Eye tracking has been around since the late 1800’s, though it only became commonly used for studying design and marketing in the 1980’s and 90’s. The first big study on web page viewing happened in 2006 by Jakob Nielson, which shows that visitors read web pages in a steady pattern; people’s eye make horizontal swipes across the page, then move down vertically. There have been numerous other studies since, and they all show that internet users continuously scan websites in the same pattern.

The pattern is usually referred to as an F-shape pattern because of how eyes start at the top left corner, moving to the right in a straight pattern, then back to the left hand side where they scan about a third of the way down the page, then back out to the right in a straight line.

If you want to know how you can harness eye movement patterns to inform your web design decisions, Carrie Cousins from Designmodo explores all of the possible implications of eye tracking studies. She breaks down every pattern seen in the studies and even gives examples of websites that are already designed around viewing patterns.

The limits that come from working with a strict color scheme can feel restricting and maybe even frustrating at first, but once you’ve put in some thought, it is easy to see the effect they can have on a design.

Strict color schemes add coherence to your overall layout and establishing consistency. Working with a monochromatic palette makes designing all about contrasts, and automatically establishes a message or mood on a web page.

Don’t get excited if you think working with just one color will be easier. A single set of colors have such a huge range of tints and shades that you can carefully manipulate to create a striking layout. There are plenty of ways to go about it, but Carrie Cousins from Designmodo suggests starting with a dark color scheme, and I agree it is a good place to start.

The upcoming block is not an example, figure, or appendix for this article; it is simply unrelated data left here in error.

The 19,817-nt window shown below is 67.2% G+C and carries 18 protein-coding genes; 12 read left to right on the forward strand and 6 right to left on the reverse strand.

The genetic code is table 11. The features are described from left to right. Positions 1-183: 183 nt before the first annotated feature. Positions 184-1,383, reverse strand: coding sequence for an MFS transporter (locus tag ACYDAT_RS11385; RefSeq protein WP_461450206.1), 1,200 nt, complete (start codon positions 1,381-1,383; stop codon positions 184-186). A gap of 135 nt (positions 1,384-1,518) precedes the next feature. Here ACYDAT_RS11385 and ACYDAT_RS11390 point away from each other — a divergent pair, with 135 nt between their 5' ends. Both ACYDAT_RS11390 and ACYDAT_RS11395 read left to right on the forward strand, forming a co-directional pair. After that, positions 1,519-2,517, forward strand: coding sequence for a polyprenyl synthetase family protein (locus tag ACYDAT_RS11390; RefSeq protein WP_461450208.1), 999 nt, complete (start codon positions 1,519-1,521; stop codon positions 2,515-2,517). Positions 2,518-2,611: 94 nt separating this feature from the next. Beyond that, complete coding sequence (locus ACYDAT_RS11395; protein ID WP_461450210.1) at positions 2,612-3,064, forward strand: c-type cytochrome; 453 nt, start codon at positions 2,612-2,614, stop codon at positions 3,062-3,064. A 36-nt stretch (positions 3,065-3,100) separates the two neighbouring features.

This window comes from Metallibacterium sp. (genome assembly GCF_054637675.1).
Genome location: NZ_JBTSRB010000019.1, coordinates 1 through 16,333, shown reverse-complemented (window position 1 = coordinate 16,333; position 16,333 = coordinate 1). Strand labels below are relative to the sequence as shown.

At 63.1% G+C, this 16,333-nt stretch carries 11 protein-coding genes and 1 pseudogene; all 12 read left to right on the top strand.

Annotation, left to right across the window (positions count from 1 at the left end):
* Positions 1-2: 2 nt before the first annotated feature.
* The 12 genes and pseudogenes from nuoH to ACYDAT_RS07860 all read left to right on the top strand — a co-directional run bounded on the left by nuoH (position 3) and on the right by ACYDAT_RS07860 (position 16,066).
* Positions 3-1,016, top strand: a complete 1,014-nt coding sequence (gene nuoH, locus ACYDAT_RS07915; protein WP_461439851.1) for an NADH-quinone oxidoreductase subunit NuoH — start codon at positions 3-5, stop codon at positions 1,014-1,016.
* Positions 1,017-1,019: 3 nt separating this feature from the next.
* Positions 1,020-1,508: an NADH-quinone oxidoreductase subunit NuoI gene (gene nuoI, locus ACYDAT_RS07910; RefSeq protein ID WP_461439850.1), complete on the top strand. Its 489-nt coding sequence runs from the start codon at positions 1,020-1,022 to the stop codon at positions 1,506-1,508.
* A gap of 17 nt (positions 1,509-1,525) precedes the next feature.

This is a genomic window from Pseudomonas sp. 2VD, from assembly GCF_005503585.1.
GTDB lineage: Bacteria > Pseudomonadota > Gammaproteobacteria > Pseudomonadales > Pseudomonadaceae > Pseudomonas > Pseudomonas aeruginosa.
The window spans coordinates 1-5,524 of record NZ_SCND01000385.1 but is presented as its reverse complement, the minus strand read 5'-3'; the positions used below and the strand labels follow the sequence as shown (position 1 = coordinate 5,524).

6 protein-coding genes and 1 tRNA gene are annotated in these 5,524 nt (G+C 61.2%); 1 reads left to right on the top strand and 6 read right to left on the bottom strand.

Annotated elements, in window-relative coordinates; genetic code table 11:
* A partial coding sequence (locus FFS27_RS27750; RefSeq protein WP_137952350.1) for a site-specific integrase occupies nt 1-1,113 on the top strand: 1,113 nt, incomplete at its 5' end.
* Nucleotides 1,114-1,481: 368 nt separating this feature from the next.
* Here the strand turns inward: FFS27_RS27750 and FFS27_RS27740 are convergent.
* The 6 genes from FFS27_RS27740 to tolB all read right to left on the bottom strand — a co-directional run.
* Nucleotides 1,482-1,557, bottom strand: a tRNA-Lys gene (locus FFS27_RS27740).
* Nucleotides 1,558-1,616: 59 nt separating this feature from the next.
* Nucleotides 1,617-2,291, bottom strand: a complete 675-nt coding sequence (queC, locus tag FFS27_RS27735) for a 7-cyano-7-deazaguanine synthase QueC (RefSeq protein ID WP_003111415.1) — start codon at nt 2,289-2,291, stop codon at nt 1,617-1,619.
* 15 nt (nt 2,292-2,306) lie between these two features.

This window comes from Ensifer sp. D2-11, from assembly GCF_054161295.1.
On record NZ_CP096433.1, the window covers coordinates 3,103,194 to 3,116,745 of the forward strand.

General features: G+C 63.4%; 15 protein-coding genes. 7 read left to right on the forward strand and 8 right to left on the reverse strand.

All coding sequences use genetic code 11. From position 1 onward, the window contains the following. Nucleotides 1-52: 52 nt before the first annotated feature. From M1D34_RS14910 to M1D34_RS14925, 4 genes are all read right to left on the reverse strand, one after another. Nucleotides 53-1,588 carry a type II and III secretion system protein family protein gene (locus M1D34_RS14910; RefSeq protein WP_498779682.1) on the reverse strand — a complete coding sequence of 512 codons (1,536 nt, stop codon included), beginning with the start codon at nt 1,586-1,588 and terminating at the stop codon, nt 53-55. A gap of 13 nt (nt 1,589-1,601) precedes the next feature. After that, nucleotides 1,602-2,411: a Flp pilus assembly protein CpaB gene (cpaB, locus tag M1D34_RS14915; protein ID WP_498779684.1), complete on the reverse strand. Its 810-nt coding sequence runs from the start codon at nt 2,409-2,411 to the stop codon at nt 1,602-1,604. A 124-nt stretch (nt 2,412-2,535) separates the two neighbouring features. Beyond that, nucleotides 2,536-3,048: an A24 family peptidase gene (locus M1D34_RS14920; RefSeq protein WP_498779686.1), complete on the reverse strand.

Before you try to start with a dark palette, remember that black can easily overwhelm the rest of the page and make content hard to digest. Balance is as essential as contrast when trying to design a page with black as a base color.

The first step is of course selecting the colors you want to use. As I’ve suggested before, using a full black is tricky for any composition, be it on a web page of a canvas. Instead, saturate your blacks with the other main color of your composition, so that “real black” is only used extremely selectively. Even using a dark gray is usually preferable to completely black.

For your lighter colors, select your other main color, and add black in ten percent increments to create a “set” of consistent hues for your page. You also need to decide how much contrast you want on your page, which is usually reliant on the feeling you are attempting to cultivate. If you want a moody atmosphere, less contrast can help create a spooky or creepy feel, while brighter colors and contrasts may suggest a slicker or hipper mood.

Carrie Cousins’ article on dark color palettes and designs includes some quick color palette tools you might use if you don’t know where to start.